"All the boys would be out the back and I was stuck on the inside, I thought this is no fun. I kept nagging dad to push me on waves.

"I cut my teeth (in surfing) on the river mouth at Gerroa with a longboard. You'd feel like you'd go for 100m because you were so small," says Sally, emulating her younger self in the moment with her arms stretched out. "I became instantly hooked from there. It unleashed the inner competitor within me.


Sally Fitzgibbon. Embargoed for Weekend magazine 10/09/16.
Sally Fitzgibbon. Embargoed for Weekend magazine 10/09/16. contributed

"As a sport it's very stimulating in the sense that you become an amateur weather reader. You become so in tune with your surroundings that you're basing your day around winds, waves and tides - you don't ever really switch off from it.

"There's always an infinite amount of things to work on. I think that's why athletes like Kelly Slater, Layne Beachley, Taj (Burrow) and Mick (Fanning) have been in the sport a long time. It's because no wave is ever the same. You go out on your board and one day it's magic and the next day you've got a list from A-Z to work on - I don't think its something that will ever get old. It keeps me motivated."

And while she's surfed some of the best breaks in the world, her favourite is still at home in Gerroa, where she grew up on the New South Wales South Coast.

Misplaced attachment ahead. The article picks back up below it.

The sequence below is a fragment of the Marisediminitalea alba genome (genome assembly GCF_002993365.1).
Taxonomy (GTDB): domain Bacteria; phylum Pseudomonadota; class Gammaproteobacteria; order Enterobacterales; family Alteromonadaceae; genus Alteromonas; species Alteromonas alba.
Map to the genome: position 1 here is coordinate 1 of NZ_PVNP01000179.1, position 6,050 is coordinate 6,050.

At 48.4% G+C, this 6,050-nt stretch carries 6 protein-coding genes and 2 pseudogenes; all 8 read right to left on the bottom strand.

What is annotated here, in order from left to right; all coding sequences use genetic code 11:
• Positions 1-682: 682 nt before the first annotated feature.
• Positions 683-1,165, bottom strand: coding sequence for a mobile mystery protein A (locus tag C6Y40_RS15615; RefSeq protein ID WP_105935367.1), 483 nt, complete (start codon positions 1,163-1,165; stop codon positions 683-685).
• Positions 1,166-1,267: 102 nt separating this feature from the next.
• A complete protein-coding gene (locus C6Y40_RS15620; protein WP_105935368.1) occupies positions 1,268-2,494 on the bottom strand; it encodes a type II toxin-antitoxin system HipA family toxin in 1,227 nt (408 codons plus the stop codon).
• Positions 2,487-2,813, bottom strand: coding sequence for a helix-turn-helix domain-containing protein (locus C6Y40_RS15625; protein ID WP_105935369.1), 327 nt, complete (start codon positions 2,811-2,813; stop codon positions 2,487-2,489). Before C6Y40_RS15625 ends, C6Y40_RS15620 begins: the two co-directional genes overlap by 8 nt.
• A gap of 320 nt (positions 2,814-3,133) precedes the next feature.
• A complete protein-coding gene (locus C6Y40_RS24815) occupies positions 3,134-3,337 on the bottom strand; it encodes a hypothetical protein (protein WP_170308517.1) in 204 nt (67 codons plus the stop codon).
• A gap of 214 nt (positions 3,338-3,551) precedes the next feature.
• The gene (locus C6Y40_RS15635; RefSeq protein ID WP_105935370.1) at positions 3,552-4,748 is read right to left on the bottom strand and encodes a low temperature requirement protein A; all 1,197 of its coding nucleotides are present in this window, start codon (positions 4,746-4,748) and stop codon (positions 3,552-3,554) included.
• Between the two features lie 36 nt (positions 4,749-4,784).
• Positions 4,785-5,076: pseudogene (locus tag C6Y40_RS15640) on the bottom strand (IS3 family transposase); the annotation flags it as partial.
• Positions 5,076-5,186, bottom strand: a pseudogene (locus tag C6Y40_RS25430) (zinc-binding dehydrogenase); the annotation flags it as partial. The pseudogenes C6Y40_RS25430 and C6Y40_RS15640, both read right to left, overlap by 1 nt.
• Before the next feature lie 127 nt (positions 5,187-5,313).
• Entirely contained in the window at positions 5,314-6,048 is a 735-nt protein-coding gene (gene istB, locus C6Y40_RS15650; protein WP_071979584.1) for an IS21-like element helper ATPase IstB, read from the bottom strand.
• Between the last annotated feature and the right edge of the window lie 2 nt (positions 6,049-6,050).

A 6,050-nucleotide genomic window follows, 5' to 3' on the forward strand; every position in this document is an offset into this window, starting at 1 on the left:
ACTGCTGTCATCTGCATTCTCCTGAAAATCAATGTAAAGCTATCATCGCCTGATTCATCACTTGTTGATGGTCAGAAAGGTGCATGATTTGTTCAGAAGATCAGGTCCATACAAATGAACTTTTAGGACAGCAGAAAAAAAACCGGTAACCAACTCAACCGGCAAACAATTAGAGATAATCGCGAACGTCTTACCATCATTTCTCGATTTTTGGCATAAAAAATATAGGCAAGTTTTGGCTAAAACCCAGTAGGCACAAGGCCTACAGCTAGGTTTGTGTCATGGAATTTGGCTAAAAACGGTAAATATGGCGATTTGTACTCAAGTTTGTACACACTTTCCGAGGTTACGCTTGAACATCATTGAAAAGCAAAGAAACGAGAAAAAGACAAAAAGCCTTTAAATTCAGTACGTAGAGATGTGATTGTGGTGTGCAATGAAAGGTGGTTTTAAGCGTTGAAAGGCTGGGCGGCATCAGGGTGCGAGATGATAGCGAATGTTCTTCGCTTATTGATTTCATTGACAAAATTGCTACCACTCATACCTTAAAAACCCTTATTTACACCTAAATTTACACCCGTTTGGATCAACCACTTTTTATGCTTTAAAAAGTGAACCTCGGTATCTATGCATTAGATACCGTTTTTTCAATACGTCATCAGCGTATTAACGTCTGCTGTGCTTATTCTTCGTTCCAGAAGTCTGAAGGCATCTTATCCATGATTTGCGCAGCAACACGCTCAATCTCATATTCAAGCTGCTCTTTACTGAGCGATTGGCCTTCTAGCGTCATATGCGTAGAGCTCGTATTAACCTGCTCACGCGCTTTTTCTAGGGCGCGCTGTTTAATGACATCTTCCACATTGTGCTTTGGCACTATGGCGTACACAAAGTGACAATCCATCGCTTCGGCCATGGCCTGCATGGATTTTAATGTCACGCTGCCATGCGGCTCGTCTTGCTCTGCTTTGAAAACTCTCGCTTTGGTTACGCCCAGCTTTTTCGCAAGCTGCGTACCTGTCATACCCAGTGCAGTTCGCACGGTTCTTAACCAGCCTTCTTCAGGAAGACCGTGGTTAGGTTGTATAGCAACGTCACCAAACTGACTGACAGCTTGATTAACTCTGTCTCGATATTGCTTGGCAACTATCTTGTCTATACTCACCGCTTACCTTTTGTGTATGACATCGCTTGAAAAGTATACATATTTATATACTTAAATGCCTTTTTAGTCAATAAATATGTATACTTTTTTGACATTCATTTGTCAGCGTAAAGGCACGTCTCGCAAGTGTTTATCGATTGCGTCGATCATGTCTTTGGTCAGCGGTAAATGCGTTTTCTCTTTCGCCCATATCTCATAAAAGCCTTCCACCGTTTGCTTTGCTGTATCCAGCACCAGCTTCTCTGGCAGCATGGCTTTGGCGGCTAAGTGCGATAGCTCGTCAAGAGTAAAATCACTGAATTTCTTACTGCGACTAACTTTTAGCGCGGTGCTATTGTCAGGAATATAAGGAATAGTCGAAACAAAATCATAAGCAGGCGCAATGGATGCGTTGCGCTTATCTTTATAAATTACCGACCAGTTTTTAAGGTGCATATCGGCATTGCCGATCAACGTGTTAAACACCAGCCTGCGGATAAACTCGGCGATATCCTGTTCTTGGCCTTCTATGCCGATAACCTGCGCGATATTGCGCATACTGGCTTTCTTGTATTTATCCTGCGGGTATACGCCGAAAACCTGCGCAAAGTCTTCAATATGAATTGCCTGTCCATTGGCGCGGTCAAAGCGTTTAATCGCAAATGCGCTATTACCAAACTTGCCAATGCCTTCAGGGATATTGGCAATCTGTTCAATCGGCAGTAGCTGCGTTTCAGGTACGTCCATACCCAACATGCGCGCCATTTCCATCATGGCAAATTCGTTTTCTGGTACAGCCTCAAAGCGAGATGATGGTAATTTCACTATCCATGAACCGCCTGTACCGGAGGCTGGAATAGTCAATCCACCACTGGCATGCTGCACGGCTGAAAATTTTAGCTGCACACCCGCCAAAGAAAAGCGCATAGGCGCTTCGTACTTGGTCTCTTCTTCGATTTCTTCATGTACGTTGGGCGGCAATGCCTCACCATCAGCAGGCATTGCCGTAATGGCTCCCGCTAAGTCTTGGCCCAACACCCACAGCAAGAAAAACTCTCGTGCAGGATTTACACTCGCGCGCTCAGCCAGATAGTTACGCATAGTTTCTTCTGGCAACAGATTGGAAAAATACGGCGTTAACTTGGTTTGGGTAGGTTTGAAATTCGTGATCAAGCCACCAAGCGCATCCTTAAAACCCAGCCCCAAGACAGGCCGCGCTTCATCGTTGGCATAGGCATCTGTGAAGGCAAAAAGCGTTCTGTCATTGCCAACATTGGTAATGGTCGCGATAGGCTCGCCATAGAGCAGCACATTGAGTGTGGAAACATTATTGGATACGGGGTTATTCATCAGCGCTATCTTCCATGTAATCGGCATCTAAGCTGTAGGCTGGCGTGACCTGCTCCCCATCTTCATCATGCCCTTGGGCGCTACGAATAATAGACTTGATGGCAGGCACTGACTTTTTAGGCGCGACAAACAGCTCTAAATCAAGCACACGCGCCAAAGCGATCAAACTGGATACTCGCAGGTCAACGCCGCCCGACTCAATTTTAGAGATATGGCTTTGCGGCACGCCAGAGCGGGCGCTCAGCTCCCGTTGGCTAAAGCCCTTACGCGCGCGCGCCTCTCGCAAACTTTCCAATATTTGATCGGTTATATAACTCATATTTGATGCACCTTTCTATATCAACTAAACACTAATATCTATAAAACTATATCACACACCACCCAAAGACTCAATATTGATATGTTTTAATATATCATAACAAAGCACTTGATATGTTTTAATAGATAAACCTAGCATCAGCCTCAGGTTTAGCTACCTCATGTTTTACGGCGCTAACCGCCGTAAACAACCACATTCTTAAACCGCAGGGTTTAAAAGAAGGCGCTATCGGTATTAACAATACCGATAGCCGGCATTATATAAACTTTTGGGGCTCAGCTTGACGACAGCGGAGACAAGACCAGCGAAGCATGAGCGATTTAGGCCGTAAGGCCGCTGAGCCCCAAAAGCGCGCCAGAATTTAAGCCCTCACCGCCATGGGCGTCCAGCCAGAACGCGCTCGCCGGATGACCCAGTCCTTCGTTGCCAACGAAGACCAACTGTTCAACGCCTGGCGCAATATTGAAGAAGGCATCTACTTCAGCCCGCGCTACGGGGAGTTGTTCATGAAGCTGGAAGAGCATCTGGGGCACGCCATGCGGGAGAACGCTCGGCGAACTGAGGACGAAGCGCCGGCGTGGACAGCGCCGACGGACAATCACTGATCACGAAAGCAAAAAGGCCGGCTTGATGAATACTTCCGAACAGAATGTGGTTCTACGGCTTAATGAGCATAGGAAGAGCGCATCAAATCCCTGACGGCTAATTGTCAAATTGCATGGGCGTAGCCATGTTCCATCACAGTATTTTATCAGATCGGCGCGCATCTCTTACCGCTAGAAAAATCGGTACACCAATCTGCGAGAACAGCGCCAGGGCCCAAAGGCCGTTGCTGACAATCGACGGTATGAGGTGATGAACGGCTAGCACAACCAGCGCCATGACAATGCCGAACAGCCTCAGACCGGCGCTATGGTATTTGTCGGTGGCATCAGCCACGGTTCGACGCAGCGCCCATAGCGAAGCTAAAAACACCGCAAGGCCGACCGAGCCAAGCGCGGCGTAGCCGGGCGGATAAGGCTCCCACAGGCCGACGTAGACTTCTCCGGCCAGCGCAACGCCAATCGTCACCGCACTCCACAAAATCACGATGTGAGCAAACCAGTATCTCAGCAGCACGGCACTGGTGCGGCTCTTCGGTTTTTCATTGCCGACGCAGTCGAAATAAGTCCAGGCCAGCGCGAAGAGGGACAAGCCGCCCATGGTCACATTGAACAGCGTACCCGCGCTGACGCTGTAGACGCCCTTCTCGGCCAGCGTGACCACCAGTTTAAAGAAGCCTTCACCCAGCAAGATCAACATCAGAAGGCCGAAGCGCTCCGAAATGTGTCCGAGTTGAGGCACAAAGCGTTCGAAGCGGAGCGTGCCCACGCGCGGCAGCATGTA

"There's probably only 250 (people who live in Gerroa) and most of them are over 70 years old. But it's the best place in the world," she says.

"I'll go for my morning run and I'll have the whole 'Rocky' vibe going on. The steam is coming off you it's that cold and as the sun breaks you'll pass a couple of oldies walking the dog who've done the same route for 20-odd years.

"I'll pull out of the street to go to an event and there'll be a big cardboard sign saying 'Go Sal, go get 'em in the US'. It's so special, you couldn't replicate it anywhere in the world. No matter how far I go, I'll always come back."

While she admits life is "a bit nomadic" at the moment, when she's not on tour her time is often spent between home in Gerroa or in Penrith with fiance Trent.

"We can't wait every time that free moment pops up when maybe he can come to an event or I can go to a footy game," Sally says.

"It makes it so much more rewarding to run out onto the field or out into the surf and know they're there.

"I've been a Dragons fan at heart since I was a kid, now my allegiance has been torn a little, obviously supporting the Panthers.